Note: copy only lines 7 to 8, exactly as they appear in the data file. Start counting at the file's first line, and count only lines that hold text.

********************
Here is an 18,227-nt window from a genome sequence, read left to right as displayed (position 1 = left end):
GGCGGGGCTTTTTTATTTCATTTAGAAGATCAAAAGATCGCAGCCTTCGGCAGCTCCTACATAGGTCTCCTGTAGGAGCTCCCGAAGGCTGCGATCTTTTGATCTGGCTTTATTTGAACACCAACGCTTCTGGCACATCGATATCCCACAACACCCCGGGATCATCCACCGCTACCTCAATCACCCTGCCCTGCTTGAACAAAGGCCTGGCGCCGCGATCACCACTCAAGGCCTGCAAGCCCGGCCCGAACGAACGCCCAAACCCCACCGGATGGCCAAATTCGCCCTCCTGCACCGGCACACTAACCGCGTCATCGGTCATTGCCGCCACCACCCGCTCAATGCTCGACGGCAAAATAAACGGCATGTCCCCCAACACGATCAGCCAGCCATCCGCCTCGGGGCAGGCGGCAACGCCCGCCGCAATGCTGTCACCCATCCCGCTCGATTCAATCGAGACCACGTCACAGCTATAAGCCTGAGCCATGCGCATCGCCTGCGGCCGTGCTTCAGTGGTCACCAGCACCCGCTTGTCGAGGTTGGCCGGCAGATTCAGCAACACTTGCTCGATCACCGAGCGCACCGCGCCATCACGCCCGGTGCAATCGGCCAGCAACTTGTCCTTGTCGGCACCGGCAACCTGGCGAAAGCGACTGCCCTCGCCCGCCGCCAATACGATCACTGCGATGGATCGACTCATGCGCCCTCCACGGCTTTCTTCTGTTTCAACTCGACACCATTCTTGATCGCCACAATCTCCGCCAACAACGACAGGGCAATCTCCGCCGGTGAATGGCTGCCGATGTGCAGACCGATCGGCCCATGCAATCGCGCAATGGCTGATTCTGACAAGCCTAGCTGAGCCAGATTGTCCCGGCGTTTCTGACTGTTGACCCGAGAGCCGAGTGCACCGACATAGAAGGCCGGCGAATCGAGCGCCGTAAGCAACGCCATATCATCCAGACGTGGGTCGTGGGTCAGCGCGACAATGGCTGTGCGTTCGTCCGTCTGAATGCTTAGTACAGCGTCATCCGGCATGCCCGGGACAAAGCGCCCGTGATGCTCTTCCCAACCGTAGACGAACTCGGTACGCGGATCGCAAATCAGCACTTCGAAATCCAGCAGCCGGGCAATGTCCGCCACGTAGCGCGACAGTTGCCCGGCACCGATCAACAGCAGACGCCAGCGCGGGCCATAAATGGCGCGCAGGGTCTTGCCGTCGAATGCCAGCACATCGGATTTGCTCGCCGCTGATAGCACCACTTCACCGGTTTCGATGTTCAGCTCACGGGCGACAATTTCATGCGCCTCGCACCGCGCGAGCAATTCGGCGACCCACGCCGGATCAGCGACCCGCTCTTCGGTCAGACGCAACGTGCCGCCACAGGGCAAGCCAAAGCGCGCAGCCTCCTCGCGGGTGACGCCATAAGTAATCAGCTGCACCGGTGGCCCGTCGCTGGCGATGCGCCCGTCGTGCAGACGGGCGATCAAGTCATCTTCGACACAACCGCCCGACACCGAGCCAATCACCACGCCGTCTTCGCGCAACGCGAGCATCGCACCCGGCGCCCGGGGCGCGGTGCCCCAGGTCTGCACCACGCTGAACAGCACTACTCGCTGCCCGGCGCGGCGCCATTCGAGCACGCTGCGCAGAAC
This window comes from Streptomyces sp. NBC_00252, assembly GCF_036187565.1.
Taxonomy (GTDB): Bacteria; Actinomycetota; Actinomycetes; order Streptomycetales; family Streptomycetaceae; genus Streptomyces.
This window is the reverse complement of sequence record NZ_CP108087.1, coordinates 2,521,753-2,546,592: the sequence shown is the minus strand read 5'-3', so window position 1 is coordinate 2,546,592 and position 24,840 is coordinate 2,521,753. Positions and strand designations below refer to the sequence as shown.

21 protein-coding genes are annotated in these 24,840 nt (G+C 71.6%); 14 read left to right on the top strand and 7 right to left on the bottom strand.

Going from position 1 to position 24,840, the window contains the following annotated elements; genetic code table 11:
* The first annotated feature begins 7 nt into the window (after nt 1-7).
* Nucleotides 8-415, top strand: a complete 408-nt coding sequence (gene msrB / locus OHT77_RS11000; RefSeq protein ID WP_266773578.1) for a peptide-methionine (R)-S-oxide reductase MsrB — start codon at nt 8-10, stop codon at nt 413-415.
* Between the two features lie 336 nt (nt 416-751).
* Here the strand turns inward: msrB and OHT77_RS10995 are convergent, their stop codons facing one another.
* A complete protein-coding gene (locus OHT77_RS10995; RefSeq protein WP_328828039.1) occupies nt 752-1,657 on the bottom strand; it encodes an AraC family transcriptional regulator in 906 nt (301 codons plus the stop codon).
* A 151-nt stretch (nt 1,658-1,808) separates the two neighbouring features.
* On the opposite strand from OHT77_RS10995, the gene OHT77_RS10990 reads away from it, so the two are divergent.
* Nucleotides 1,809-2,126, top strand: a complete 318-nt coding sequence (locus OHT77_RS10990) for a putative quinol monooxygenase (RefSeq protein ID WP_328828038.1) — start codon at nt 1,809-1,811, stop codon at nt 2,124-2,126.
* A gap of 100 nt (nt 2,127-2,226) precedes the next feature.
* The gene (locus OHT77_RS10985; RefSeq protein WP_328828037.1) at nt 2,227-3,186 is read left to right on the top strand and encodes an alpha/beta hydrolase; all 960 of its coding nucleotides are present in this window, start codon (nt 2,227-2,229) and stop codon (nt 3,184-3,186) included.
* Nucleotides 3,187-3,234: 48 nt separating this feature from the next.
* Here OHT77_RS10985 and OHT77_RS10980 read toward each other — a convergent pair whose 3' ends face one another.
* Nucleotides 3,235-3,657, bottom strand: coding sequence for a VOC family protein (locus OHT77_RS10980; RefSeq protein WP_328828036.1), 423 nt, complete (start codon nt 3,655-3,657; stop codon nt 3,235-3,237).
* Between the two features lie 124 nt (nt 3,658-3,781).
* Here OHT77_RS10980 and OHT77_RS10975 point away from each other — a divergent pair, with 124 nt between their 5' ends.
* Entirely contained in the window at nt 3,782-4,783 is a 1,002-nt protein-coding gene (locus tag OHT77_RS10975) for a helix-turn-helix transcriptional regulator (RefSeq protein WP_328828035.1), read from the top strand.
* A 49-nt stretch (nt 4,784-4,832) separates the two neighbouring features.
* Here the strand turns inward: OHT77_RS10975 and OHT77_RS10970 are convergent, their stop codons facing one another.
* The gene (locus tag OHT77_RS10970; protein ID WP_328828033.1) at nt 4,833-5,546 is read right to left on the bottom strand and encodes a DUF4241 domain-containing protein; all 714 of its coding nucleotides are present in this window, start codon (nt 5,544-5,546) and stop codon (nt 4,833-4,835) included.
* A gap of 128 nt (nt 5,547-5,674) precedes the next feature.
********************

Going from position 1 to position 24,840, the window contains the following annotated elements; genetic code table 11:
* The first annotated feature begins 7 nt into the window (after nt 1-7).